The New York Metro American Studies Association (NYMASA) announces a call for papers for our 2014 annual one-day conference:



Saturday November 15, 9am-6pm

Stella and Charles Guttman Community College

50 W 40th Street, New York, NY


Responding to tensions between official and emerging forms/formats/modes within and beyond academia, the New York Metro American Studies Association has chosen the theme of “American Vernaculars” for our annual conference. Rooted in the ordinary, vernaculars are languages, movements, objects, spaces, technologies, practices, and beliefs people use in their everyday lives. Through these and other vernaculars, we seek to explore questions such as:

How does the vernacular relate to the academy?

How do vernaculars create, define, protect and sustain communities?

How do vernaculars interact with, confront, resist, and/or subvert elite and exclusionary discourses?

How do vernaculars change over time and how do they produce change across geographic and social terrains?

How do vernaculars create, define, protect, and sustain communities, especially marginalized and racialized communities?


We invite participants to engage with any of the following issues (or any others the topic inspires).

Preference will be given to presentations in formats other than the 20-minute paper, especially to performances or displays of verbal, musical, and visual art.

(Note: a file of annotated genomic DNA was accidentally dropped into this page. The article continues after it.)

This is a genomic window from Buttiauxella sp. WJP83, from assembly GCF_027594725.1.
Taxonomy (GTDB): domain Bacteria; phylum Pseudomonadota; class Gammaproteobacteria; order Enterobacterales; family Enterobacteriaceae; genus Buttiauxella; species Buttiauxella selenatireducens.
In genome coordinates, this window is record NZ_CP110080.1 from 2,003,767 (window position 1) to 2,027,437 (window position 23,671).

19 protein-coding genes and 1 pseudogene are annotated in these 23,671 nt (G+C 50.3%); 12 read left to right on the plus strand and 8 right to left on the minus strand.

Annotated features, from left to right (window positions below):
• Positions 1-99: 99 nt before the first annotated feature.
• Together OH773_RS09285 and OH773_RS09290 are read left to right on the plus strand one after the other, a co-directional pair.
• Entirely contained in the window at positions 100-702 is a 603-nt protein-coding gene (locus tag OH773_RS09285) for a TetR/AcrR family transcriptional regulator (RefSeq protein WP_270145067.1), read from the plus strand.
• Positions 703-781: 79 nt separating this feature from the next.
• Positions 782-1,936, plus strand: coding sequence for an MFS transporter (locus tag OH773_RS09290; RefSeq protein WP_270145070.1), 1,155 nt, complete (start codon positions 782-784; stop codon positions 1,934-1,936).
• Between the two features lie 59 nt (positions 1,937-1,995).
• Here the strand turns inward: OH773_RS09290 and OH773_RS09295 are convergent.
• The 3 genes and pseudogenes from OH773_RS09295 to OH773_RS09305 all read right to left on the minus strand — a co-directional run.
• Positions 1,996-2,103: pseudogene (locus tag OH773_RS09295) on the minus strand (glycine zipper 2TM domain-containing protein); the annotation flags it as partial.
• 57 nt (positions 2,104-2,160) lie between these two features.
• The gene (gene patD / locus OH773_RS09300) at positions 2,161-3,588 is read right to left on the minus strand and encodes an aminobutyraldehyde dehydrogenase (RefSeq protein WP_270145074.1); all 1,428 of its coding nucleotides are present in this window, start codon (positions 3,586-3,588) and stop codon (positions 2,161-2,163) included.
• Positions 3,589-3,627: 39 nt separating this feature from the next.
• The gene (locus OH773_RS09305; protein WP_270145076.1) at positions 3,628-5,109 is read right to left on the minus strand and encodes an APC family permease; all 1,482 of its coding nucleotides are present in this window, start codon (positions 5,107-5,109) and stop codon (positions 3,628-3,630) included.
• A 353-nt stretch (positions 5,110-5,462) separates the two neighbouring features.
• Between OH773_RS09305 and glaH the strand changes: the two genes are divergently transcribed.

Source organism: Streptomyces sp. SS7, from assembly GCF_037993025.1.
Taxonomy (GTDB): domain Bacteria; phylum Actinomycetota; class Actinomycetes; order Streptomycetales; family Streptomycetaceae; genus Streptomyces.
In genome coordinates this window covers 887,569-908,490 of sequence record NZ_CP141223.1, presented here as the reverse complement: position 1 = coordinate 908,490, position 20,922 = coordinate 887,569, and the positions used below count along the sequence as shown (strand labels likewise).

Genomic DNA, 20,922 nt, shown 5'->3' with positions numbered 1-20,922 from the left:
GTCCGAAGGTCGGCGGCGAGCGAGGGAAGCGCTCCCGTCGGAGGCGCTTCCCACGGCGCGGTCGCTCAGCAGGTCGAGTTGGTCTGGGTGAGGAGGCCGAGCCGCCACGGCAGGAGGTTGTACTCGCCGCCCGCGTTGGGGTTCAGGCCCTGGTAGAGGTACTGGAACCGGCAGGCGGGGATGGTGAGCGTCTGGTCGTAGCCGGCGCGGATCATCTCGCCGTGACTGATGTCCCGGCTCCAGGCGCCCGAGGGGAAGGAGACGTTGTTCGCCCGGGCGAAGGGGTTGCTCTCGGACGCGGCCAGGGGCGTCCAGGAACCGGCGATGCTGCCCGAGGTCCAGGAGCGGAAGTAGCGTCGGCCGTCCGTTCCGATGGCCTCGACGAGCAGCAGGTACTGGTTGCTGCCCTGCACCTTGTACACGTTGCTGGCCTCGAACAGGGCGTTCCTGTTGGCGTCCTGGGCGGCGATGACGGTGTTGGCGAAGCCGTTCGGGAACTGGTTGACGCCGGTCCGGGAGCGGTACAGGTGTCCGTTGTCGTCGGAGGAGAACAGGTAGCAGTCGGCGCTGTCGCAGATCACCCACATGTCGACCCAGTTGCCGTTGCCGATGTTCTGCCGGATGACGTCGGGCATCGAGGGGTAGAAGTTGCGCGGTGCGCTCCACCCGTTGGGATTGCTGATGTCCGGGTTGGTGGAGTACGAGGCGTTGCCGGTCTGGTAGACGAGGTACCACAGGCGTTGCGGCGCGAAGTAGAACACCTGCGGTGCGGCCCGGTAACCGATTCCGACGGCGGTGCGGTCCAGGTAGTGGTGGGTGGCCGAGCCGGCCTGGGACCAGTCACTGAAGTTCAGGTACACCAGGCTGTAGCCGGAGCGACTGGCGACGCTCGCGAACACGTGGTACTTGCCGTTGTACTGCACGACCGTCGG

• The vernacular and the authentic
  • The vernacular and Critical Race Theory
  • The vernacular and the African-American rhetorical/musical traditions
  • Racialized vernaculars
  • vernacular and Composition/Rhetoric
  • Vernacular architecture and design
  • Visual vernaculars: signs, billboards, found objects, realism, the handmade, graffiti
  • Spoken/written vernaculars: jargon, lingo, slang, dialect/s, accents, Yiddish, Global English, neologism
  • Vernacular nationalisms: patriotisms, fascisms, globalization, Americanization
  • Vernacular politics: strikes, demonstrations, protests, chants, slogans, songs
  • Digital vernaculars: memes, selfies, hashtags, wikis, tweets, likes, vine, emoji, text-speak, email novels
  • Code-switching vernaculars: code-meshing, translingual writing and rhetoric, bilingualism
  • Vernacular memories/vernacular histories: storytelling, monuments, textbooks
  • Dangerous vernaculars: cussing, cursing, codes, censorship
  • Urban vernaculars: graffiti, street fashion, city talk,
  • Vernacular food: food carts, locally grown/sourced, cookbooks, the Food network
  • Vernacular movements: Chautauqua
  • Vernacular knowledge: rumors, gossip, myths, jokes
  • Vernacular media: folk, jazz, hip-hop, talk shows, talk radio, music videos, Polaroids, Instagram
  • Vernacular medicine: midwives and obstetricians, doctors and healers, self-help
  • Vernaculars of the body: gender/gendering, sexuality, taboos, tattoos
  • Vernaculars of the future, dystopian/utopian vernaculars
  • Religious vernaculars: spiritualism, direct revelation, translations of the Bible
  • Vernacular scholarship and the scholarship of the vernacular: ethnography, participant-observation
  • The appropriation of vernaculars: advertising, consumer culture
  • Archaic/obsolete/vanished vernaculars


We welcome papers on any historical period in American Studies, as well as 21st century topics. 

Please note that we will accept abstracts for individual paper presentations only, not pre-constituted panels.


Abstracts Due:  July 15, 2014